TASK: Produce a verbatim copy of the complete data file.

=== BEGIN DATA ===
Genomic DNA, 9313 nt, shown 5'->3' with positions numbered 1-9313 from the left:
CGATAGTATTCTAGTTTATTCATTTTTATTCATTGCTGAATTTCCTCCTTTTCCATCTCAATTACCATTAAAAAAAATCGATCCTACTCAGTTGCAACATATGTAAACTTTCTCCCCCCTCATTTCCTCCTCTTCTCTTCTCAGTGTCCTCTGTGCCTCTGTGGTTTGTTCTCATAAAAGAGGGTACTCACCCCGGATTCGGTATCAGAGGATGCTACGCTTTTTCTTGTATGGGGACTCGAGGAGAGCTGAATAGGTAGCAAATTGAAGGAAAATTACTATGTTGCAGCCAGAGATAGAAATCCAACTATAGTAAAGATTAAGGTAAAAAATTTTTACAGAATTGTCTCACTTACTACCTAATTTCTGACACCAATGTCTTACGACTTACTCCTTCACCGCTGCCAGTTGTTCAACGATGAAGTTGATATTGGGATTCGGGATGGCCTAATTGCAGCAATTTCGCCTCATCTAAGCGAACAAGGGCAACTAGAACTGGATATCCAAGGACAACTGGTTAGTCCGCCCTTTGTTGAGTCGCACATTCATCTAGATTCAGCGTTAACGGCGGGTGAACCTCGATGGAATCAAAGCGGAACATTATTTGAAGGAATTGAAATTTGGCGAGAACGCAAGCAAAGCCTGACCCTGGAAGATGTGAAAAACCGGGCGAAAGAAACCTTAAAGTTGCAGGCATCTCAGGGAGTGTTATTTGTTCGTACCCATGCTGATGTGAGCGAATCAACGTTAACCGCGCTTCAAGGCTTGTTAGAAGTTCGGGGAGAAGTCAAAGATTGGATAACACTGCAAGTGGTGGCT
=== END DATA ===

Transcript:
Genomic DNA, 9313 nt, shown 5'->3' with positions numbered 1-9313 from the left:
CGATAGTATTCTAGTTTATTCATTTTTATTCATTGCTGAATTTCCTCCTTTTCCATCTCAATTACCATTAAAAAAAATCGATCCTACTCAGTTGCAACATATGTAAACTTTCTCCCCCCTCATTTCCTCCTCTTCTCTTCTCAGTGTCCTCTGTGCCTCTGTGGTTTGTTCTCATAAAAGAGGGTACTCACCCCGGATTCGGTATCAGAGGATGCTACGCTTTTTCTTGTATGGGGACTCGAGGAGAGCTGAATAGGTAGCAAATTGAAGGAAAATTACTATGTTGCAGCCAGAGATAGAAATCCAACTATAGTAAAGATTAAGGTAAAAAATTTTTACAGAATTGTCTCACTTACTACCTAATTTCTGACACCAATGTCTTACGACTTACTCCTTCACCGCTGCCAGTTGTTCAACGATGAAGTTGATATTGGGATTCGGGATGGCCTAATTGCAGCAATTTCGCCTCATCTAAGCGAACAAGGGCAACTAGAACTGGATATCCAAGGACAACTGGTTAGTCCGCCCTTTGTTGAGTCGCACATTCATCTAGATTCAGCGTTAACGGCGGGTGAACCTCGATGGAATCAAAGCGGAACATTATTTGAAGGAATTGAAATTTGGCGAGAACGCAAGCAAAGCCTGACCCTGGAAGATGTGAAAAACCGGGCGAAAGAAACCTTAAAGTTGCAGGCATCTCAGGGAGTGTTATTTGTTCGTACCCATGCTGATGTGAGCGAATCAACGTTAACCGCGCTTCAAGGCTTGTTAGAAGTTCGGGGAGAAGTCAAAGATTGGATAACACTGCAAGTGGTGGCT